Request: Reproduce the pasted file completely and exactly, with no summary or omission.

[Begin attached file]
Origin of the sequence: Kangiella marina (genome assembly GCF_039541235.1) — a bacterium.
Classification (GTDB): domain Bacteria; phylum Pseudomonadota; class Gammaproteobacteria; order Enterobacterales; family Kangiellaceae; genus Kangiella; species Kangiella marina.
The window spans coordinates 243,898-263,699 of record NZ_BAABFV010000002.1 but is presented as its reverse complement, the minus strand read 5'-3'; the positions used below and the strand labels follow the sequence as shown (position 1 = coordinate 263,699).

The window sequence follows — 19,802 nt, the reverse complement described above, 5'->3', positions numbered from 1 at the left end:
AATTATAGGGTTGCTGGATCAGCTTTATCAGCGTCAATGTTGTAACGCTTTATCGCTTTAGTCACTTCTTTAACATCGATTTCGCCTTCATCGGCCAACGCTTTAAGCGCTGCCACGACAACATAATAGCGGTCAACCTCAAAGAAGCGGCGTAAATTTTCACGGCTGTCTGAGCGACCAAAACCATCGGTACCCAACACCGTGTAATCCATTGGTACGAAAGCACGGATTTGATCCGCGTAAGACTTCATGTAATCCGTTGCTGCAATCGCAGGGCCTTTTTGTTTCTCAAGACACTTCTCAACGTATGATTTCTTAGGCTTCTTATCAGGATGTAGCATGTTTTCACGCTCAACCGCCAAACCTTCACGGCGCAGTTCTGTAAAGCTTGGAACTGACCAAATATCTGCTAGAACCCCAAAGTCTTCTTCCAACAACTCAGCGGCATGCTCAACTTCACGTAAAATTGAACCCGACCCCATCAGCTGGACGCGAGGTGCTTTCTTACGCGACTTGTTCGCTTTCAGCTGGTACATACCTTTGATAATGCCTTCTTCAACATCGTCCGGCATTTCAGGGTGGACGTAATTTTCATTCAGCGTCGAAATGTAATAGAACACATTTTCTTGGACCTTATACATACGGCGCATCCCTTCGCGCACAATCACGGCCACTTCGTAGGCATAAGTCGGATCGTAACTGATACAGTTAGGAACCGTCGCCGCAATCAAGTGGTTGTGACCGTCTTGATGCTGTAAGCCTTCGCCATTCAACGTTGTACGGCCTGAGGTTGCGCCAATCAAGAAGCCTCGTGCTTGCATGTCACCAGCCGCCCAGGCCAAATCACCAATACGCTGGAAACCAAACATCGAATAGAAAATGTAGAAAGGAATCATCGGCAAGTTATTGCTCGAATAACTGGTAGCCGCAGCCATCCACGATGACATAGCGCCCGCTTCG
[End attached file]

Origin of the sequence: Kangiella marina (genome assembly GCF_039541235.1) — a bacterium.
Classification (GTDB): domain Bacteria; phylum Pseudomonadota; class Gammaproteobacteria; order Enterobacterales; family Kangiellaceae; genus Kangiella; species Kangiella marina.
The window spans coordinates 243,898-263,699 of record NZ_BAABFV010000002.1 but is presented as its reverse complement, the minus strand read 5'-3'; the positions used below and the strand labels follow the sequence as shown (position 1 = coordinate 263,699).

The window sequence follows — 19,802 nt, the reverse complement described above, 5'->3', positions numbered from 1 at the left end:
AATTATAGGGTTGCTGGATCAGCTTTATCAGCGTCAATGTTGTAACGCTTTATCGCTTTAGTCACTTCTTTAACATCGATTTCGCCTTCATCGGCCAACGCTTTAAGCGCTGCCACGACAACATAATAGCGGTCAACCTCAAAGAAGCGGCGTAAATTTTCACGGCTGTCTGAGCGACCAAAACCATCGGTACCCAACACCGTGTAATCCATTGGTACGAAAGCACGGATTTGATCCGCGTAAGACTTCATGTAATCCGTTGCTGCAATCGCAGGGCCTTTTTGTTTCTCAAGACACTTCTCAACGTATGATTTCTTAGGCTTCTTATCAGGATGTAGCATGTTTTCACGCTCAACCGCCAAACCTTCACGGCGCAGTTCTGTAAAGCTTGGAACTGACCAAATATCTGCTAGAACCCCAAAGTCTTCTTCCAACAACTCAGCGGCATGCTCAACTTCACGTAAAATTGAACCCGACCCCATCAGCTGGACGCGAGGTGCTTTCTTACGCGACTTGTTCGCTTTCAGCTGGTACATACCTTTGATAATGCCTTCTTCAACATCGTCCGGCATTTCAGGGTGGACGTAATTTTCATTCAGCGTCGAAATGTAATAGAACACATTTTCTTGGACCTTATACATACGGCGCATCCCTTCGCGCACAATCACGGCCACTTCGTAGGCATAAGTCGGATCGTAACTGATACAGTTAGGAACCGTCGCCGCAATCAAGTGGTTGTGACCGTCTTGATGCTGTAAGCCTTCGCCATTCAACGTTGTACGGCCTGAGGTTGCGCCAATCAAGAAGCCTCGTGCTTGCATGTCACCAGCCGCCCAGGCCAAATCACCAATACGCTGGAAACCAAACATCGAATAGAAAATGTAGAAAGGAATCATCGGCAAGTTATTGCTCGAATAACTGGTAGCCGCAGCCATCCACGATGACATAGCGCCCGCTTCG